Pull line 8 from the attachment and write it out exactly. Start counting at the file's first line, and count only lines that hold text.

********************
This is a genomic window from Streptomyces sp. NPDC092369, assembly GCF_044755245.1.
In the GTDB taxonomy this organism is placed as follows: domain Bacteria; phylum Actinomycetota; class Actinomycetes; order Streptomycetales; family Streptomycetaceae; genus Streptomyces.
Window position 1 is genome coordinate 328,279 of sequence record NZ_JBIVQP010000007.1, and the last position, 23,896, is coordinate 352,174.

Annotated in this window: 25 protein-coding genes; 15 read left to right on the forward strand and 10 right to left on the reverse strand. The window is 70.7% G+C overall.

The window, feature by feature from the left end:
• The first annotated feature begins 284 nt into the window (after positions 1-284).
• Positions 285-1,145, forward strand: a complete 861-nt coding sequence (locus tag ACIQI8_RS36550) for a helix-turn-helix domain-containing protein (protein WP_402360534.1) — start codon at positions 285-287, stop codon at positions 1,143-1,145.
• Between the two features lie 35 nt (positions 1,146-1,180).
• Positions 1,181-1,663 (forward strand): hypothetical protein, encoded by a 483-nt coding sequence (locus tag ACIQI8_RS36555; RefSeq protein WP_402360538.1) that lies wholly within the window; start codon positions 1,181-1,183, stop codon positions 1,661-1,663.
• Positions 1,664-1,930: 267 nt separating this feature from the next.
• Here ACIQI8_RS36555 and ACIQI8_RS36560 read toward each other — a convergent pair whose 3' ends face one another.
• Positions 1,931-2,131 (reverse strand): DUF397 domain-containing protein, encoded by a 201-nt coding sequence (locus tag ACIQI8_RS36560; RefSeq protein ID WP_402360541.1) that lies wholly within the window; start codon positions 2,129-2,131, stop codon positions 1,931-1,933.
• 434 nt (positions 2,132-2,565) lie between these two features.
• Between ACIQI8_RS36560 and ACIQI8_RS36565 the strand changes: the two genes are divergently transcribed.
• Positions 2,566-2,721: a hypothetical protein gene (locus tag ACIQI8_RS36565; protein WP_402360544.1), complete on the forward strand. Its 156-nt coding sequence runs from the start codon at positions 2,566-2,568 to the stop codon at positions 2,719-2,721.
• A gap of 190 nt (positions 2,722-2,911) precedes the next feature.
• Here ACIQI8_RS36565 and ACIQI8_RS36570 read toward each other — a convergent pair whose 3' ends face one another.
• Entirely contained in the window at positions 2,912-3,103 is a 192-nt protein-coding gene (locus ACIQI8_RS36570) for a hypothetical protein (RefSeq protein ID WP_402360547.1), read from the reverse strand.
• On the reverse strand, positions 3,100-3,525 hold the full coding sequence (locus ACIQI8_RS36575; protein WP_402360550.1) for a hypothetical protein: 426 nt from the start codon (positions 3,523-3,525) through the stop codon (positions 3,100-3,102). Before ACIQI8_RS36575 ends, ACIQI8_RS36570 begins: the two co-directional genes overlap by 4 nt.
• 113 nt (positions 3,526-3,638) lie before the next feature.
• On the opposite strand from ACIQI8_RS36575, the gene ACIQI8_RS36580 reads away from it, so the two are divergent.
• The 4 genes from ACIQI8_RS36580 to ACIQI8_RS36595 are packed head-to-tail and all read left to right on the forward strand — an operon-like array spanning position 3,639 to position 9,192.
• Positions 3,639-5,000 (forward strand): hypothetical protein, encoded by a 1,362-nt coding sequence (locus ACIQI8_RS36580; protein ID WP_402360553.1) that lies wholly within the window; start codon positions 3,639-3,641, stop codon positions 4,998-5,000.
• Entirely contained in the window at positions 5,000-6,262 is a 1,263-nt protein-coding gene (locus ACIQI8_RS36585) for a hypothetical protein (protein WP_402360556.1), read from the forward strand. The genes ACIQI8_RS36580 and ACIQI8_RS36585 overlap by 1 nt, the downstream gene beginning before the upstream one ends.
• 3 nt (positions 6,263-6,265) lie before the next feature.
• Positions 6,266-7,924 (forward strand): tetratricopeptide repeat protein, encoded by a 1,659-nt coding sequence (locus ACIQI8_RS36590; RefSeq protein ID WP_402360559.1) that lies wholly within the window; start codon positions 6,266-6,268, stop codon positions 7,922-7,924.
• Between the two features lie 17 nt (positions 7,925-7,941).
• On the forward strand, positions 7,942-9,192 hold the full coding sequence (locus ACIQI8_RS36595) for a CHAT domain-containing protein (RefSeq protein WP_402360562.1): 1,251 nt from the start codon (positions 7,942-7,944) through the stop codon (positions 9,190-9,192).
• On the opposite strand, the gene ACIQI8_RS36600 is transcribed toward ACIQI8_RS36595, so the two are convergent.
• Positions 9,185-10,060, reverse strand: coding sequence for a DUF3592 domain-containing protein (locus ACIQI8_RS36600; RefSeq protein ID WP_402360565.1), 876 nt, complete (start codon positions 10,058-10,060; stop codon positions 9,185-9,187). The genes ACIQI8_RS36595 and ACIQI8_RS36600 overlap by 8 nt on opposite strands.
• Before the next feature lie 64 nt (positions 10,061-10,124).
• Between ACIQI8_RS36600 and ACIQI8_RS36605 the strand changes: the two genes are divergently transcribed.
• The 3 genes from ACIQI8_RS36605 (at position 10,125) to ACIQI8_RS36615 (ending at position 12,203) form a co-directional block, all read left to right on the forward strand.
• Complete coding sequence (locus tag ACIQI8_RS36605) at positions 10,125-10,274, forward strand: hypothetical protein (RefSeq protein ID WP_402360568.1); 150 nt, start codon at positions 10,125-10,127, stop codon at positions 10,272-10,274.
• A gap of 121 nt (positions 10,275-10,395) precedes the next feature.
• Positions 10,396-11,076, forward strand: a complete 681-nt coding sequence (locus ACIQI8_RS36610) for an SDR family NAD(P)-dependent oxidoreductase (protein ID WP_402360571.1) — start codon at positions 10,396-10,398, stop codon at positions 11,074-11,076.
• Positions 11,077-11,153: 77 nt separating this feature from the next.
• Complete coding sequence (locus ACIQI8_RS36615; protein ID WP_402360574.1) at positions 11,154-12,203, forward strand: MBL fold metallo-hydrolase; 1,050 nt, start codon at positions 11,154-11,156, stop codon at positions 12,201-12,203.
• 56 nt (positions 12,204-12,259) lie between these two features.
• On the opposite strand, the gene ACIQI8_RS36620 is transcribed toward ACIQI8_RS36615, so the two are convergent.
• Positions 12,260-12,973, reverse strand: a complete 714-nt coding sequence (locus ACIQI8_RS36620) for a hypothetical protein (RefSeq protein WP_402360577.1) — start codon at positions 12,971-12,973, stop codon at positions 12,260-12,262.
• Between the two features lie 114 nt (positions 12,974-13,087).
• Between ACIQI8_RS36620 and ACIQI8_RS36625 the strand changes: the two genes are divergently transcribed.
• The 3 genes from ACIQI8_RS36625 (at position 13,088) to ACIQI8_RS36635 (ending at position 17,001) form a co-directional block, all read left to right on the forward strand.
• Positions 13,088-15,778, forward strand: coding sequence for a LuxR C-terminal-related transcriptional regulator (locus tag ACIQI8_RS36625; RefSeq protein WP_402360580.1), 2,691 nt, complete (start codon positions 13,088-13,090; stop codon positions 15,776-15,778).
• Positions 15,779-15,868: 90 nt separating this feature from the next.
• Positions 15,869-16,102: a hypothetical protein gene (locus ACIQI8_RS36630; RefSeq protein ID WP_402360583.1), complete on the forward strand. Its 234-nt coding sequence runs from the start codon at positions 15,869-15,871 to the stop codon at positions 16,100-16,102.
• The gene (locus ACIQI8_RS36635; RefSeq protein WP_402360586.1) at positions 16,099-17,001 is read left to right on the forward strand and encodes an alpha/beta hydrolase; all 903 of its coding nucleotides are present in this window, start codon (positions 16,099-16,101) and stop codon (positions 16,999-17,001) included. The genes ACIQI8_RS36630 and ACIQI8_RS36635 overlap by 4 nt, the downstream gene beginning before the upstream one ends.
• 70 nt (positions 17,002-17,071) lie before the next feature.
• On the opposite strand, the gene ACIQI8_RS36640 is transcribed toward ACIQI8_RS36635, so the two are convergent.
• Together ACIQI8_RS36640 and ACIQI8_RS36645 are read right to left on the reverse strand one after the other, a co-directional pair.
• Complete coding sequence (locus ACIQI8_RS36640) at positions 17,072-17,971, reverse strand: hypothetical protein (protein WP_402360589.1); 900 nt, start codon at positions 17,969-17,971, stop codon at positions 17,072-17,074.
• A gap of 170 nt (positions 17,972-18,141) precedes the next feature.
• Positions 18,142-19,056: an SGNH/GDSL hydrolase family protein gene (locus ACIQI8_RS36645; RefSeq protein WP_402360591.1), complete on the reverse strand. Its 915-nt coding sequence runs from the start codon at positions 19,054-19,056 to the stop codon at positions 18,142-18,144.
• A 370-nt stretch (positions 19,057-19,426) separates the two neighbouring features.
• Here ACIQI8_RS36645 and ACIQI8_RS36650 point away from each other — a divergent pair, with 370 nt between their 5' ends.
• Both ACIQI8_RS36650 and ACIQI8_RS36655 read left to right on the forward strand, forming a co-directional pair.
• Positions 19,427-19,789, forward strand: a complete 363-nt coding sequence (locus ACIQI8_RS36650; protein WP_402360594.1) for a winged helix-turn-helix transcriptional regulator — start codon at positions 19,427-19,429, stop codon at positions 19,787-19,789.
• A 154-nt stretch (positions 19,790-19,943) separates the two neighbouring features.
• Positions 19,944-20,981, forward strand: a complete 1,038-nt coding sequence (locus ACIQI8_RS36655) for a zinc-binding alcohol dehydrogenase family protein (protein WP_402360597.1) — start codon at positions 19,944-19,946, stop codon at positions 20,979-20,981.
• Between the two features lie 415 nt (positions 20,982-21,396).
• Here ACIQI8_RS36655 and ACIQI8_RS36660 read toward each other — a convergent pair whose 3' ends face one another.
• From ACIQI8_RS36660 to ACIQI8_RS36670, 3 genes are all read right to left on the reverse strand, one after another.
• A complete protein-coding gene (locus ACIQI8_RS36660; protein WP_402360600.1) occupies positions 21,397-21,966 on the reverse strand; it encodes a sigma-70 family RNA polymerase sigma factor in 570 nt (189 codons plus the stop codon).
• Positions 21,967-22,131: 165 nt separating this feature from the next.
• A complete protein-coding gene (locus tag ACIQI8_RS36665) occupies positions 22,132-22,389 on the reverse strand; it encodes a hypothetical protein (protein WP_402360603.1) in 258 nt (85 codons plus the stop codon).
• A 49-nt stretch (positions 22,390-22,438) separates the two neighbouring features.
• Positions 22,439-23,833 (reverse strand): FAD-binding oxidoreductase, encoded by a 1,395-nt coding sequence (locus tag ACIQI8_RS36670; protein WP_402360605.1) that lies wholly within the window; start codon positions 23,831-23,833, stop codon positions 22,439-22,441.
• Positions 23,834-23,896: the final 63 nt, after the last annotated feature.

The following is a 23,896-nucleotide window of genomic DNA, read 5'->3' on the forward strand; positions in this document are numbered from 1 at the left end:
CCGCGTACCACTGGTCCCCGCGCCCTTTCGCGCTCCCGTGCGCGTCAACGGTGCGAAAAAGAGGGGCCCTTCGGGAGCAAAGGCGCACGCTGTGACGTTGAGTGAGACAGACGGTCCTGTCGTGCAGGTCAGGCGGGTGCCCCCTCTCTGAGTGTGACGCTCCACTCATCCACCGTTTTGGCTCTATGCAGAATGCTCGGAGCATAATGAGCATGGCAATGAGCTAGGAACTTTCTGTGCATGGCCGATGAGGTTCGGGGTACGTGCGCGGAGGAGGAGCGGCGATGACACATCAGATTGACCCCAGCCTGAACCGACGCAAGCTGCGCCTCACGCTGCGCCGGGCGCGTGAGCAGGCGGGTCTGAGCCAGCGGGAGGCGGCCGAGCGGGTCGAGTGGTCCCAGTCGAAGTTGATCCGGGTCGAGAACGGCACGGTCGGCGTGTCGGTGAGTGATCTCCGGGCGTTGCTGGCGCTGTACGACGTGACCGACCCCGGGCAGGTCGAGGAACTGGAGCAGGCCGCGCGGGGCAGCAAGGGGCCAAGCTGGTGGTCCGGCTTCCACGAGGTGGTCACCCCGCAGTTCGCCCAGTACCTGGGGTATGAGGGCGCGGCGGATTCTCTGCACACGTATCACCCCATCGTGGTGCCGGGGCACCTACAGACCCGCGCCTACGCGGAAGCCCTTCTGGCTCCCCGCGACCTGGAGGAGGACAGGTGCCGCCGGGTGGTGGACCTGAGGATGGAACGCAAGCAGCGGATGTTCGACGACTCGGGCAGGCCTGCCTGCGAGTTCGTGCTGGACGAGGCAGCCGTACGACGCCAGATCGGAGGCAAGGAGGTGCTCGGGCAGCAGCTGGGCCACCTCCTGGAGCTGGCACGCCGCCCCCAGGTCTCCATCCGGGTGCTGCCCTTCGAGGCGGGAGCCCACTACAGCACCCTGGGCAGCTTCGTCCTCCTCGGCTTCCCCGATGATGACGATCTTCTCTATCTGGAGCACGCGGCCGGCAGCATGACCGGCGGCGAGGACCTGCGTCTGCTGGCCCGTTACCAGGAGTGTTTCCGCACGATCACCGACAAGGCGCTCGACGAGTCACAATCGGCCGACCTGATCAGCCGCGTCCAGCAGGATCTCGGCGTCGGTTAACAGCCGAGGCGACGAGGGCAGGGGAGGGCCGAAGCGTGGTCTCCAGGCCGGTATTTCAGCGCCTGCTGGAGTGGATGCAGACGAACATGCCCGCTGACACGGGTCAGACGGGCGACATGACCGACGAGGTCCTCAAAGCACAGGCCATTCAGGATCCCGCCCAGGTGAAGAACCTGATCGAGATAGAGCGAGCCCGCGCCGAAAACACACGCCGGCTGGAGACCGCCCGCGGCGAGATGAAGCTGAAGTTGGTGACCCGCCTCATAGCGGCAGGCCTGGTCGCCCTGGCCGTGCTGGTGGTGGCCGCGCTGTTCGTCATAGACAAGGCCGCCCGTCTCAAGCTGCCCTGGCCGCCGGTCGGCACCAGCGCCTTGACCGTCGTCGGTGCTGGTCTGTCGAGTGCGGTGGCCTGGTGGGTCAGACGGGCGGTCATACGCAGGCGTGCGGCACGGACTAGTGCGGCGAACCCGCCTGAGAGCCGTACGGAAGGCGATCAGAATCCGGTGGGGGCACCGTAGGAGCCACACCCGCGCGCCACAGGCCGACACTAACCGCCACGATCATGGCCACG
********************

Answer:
• Between the two features lie 35 nt (positions 1,146-1,180).